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The First Anniversary Of Dennehy Day

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A year ago today...

April 24, 2015, I returned home from a business trip to Chicago for my other job as a legal consultant. Having burned the midnight oil one too many a night in Chicago, I, too, was burned . . . out, that is.

My groom also was away for work, so when I relieved the sitter, it was just the 5-year-old twins and me. (Their older step-sister, Riley, was at her mom's house.) I was pumped for a quiet night at home with them. I had missed them so! Around 7 PM, I put the twins into the tub and went to toss their dirty clothes into the washer. No sooner had I done that when the night took a turn for the worse.

I heard screams coming from upstairs. It was Dennehy. And it didn't sound like the normal "she-just-hit-me" scream.

I dashed upstairs and ran into the bathroom. There lay Gia Quinn, lifeless in the water. Dennehy was holding Gia Quinn's head above the water and was screaming at me, panicked, with tears streaming down her face. "Mom! I didn't do anything! I swear! I thought she was playing! She was shaking! And then she went under the water!"

I went into overdrive.

I snatched Gia Quinn's body from the water, reassuring Denna that I wasn't mad at her and that she hadn't done anything wrong. I was pretty sure I knew what had happened. Gia Quinn had had a febrile seizure.

For those of you who don't know what a febrile seizure is, it's basically a seizure that occurs in some young children as a result of the body's sudden spike in temperature. Most kids don't get them after age 2, and Gia Quinn had gone more than a year since her last seizure, so her pediatrician had speculated that she was done with them. Febrile seizures can be associated with the onset of something as simple as a common cold, or over-exposure to heat and sun. In this case, it was the former. Unfortunately, as with her past seizures, Gia Quinn had not had any symptoms of illness leading up to the moment of her seizure. Quite the opposite; she had been incredibly happy and energetic all afternoon. When her body suddenly succumbed to the virus inside her, her temperature contemporaneously spiked about 6 degrees, and she seized.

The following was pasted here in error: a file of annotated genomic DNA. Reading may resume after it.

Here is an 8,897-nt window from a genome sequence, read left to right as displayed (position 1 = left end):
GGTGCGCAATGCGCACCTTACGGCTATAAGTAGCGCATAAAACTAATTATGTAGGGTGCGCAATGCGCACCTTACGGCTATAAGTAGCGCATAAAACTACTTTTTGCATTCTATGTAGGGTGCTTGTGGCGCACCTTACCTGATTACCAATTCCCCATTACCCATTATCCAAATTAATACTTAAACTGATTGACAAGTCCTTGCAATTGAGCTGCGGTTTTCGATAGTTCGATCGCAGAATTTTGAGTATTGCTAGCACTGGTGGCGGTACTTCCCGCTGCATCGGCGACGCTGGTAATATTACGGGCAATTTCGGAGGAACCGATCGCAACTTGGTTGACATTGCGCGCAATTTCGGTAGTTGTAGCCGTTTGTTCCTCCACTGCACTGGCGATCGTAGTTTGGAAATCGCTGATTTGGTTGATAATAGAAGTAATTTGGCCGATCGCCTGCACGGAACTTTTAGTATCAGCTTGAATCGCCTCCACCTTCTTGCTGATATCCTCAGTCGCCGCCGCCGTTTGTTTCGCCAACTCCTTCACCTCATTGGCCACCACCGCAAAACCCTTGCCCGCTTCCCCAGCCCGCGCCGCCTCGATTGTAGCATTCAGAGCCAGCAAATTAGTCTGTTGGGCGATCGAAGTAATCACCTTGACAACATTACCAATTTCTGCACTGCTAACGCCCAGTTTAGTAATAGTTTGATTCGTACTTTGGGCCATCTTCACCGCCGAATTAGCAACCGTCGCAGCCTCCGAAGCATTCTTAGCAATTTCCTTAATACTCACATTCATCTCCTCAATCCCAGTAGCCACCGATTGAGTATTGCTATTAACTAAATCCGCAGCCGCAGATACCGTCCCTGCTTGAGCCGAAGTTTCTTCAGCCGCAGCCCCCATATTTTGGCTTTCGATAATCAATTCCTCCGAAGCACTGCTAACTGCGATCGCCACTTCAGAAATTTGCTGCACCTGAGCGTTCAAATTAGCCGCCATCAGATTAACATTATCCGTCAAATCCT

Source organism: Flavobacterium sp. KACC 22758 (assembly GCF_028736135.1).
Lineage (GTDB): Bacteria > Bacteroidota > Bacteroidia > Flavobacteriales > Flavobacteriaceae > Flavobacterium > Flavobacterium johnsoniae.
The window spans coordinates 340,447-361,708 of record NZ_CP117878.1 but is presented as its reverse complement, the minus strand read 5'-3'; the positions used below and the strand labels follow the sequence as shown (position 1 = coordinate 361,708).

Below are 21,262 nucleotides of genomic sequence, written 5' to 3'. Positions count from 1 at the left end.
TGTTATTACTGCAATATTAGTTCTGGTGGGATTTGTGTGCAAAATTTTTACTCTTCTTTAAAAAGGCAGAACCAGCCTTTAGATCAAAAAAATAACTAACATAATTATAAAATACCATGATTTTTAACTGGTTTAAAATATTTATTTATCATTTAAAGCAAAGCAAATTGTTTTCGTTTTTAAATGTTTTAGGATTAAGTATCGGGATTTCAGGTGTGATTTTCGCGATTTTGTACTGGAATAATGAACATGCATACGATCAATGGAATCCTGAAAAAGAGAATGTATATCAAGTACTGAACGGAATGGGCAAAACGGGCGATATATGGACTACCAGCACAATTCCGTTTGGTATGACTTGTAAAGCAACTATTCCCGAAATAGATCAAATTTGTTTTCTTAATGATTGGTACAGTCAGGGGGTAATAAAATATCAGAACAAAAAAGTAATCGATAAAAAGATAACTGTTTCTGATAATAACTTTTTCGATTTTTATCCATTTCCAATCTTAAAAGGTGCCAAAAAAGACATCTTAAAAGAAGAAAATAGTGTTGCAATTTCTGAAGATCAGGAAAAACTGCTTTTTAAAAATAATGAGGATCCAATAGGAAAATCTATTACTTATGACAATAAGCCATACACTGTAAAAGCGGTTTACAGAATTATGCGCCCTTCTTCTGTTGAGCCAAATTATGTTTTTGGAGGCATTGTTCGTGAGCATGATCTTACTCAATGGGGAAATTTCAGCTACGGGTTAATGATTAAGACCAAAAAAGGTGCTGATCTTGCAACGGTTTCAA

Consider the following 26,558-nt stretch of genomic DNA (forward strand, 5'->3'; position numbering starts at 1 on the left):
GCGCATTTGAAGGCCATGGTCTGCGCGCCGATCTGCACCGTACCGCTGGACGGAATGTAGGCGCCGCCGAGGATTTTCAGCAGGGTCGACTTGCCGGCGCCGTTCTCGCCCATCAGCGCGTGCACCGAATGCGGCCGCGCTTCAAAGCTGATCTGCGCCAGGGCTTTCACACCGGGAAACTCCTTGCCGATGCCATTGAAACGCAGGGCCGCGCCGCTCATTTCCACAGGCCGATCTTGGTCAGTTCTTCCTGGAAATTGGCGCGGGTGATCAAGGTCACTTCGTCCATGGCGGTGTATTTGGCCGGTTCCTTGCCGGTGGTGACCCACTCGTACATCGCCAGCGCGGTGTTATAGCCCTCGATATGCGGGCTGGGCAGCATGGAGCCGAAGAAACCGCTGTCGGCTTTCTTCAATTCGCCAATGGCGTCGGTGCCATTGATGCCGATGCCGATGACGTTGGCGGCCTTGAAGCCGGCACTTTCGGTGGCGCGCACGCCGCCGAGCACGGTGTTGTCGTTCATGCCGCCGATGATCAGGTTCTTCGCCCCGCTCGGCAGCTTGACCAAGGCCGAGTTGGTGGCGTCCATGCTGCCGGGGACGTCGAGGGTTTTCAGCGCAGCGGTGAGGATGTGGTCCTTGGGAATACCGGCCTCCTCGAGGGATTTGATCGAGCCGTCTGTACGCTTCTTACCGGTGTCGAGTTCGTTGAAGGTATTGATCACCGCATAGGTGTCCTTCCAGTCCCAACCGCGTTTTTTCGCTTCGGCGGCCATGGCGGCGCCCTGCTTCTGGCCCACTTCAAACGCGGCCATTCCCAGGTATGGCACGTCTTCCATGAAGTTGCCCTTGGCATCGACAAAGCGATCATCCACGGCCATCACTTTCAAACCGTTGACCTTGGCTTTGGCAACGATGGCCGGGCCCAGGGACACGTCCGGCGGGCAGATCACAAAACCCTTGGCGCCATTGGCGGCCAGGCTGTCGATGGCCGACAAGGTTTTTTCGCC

Getting back to that...

I grabbed the house phone, dialed 911, and put it on speaker phone. I grabbed my cell phone and dialed the neighbor, and put it on speaker phone. I left both phones on the bed next to Gia Quinn -- now nearing the end of her seizure -- while I dried off Gia Quinn's trembling body and examined her for any bumps or bruises. I confirmed with Dennehy (aka "Righty") that Gia Quinn (aka "Lefty) had not fallen or bumped her head. Righty insisted that Lefty had not fallen; she just had been sitting there when she suddenly "just stopped talking," "started shaking" and then "went under the water, so I just pulled her head up, but her body was too heavy, so I that's why I screamed for you!" Righty kept asking if Lefty would be okay. I told Dennehy she had done an amazing thing, everything would be alright, and asked her to get her jammies on.

I then began to address the 911 operator and the neighbor, who'd both been trying to talk to me the whole time. I explained the situation as I watched my baby girl still shaking and incoherent, lying on the bed in front of me. The 911 operator and I went thought her list of questions as she dispatched an ambulance to our house. The neighbor showed up at my door to watch Dennehy.

The EMTs were there within minutes and whisked us off to the ER. It was Lefty's fourth febrile seizure since she was a toddler, so I was somewhat familiar with the procedure; but it still sucked. Leaving Righty with the neighbor. Lights and siren to the ER. Bad IV stick. Hallucinations (hers, not mine). High high fever. Forcing an exhausted kid to wake up many times throughout the night just to get poked, prodded, and interrogated. Waiting, waiting, and more waiting.

Ultimately, we were released around 3 AM. I called a few friends for a ride home, but no one answered at that crazy hour. I reached out to the local police department, and they kindly sent us an escort. Gia Quinn still talks of the ride home in the back of the cruiser as if it were on the level of a ride on Space Mountain at Disney. "It was so cool, Denna! He even put on the lights for a second!" she bragged to her twin the next day.

I'm happy to report that Gia Quinn has not had another seizure since that day, thank God. But not a day goes by that I don't think of Dennehy's life saving act.

"Why did you pull her head up out of the water?" I asked Righty that next morning. "I don't know, Mom! I just did!" she said. She seemed worried that she had done something wrong to cause Gia Quinn's seizure.

"Do you realize what you did, Denna?"


"You saved her life, sweet-patootie."

"I did?"

"Yes. You did. And no words can express to you how grateful Daddy and I are." I was hugging her, of course. I could tell that she didn't fully grasp the gravity of the situation she had just emerged from, valiantly.

So while my husband worked last night -- the eve before the first anniversary of Dennehy Day -- the twins and I spent the night celebrating. We dined, we danced (to "Cool and the Gang"), and we made cookies. We stayed up late and watched "Room on the Broom." We read "Olivia" books. (We captured some of this on video, just in case you're interested:

And I prayed; I gave thanks. Because one year ago today, I learned that there was new meaning to why I had twins. Righty and Lefty are here for each other. And Righty? Righty was meant to be Lefty's hero that night.

And that is why today is Dennehy Day.

May you be surrounded by the love of family,

For more pictures from the day Righty saved Lefty:

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